In Dusty Fisher’s experience, however, the interest and aptitude girls show in younger grades must be followed up in middle school by giving them “the strength and conviction to stay the course.” The IEEE member says that girls face heavy peer pressure in middle school to become something glamorous like a beauty queen or celebrity. Ms. Fisher is the current chair of the Pre-College Education Committee and an engineer who travels to Japan to consult on merging technologies of hand-held and online devices. “When you ask them if they like to take things apart, remind them that they’re being engineers.” Girls see engineering as a way to be a better doctor or lawyer, not as a field of its own, she says. This is worth keeping in mind as you talk with them.

For encouragement’s sake, many organizations have developed Web sites, videos, publications, special activity groups and other vehicles created specifically for girls up to high school age.  Among these are the Society of Women Engineers’ Aspire; the National Academy of Engineering’s Engineer Girl; and Eweek’s Introduce a Girl to Engineering Day. More subtly, the American Society of Civil Engineers uses female figures throughout its  “ASCEville” web pages to guide kids through a career-oriented (and clever) feature called “Civil What?” 

Although girls have the same capacity as boys to learn science and math, they can benefit from a unique teaching approach. Dr. Robins saw this with the creation of Alice, a software environment that teaches computer programming by letting users manipulate 3D figures in various scenarios using a drag-and-drop interface (see www.alice.org). Alice is the brainchild of Dr. Randy Pausch, the Carnegie Mellon University professor who gained renown for his “Last Lecture”; he died of cancer in 2008 at age 47.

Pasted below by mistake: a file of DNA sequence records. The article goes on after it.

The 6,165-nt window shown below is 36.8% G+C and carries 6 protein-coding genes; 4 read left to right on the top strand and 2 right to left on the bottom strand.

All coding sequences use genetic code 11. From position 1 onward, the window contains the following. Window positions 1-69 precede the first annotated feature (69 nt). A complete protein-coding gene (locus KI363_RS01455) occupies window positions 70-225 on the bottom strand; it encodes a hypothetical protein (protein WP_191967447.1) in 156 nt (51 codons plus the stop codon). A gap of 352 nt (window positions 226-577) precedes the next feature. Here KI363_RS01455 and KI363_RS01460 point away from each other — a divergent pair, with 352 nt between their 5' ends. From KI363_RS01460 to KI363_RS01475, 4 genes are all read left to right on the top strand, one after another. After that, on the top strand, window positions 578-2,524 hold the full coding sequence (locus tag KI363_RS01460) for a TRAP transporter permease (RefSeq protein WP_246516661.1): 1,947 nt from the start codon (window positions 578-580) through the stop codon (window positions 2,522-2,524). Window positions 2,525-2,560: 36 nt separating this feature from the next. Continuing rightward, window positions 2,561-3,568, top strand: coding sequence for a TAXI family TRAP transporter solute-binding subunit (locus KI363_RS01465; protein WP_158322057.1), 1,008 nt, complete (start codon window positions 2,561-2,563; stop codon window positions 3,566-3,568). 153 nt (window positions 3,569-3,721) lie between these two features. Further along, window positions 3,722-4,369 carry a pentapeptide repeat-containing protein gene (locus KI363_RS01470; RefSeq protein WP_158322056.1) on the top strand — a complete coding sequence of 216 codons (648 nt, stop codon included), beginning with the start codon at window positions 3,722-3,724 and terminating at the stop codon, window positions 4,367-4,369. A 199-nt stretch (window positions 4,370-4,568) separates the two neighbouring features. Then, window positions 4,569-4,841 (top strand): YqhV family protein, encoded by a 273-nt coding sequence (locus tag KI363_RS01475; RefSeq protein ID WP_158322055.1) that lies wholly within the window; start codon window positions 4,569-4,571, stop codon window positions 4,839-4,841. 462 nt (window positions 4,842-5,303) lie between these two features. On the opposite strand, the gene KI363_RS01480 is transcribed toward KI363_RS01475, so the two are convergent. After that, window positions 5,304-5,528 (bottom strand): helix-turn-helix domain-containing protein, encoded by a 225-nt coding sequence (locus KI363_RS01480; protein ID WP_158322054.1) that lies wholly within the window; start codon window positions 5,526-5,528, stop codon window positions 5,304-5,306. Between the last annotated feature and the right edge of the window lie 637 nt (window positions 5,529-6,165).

When it was introduced in the early 1990s, Alice caught fire with middle-school girls, who responded to the storytelling power and creative control it offered. Where once girls were believed to be less interested than boys in programming, Dr. Robins says, “Alice’s virtual wonderland turned that theory on its head.”

Benefits to your career

When you do things for a good cause, a sense of accomplishment is not far behind.

With schoolroom volunteering, you are helping your career from the moment you walk in.

Ms. Fisher says one immediate benefit is in the way it helps you polish your presentation skills when speaking to peers, which is hugely important. “In today’s economic times, we all have to self-promote. This volunteering helps you gain confidence to walk into a roomful of strangers, regardless of their age. It’s a great learning process.”

It’s also a boon to networking. “Many schools have boards, superintendents and bankers who want to know who’s coming into the school,” she says. Having that exposure is helpful to you. “If you’re with a big company, it’s good p.r. for them, too. And it gives you something to talk about at your next networking event.”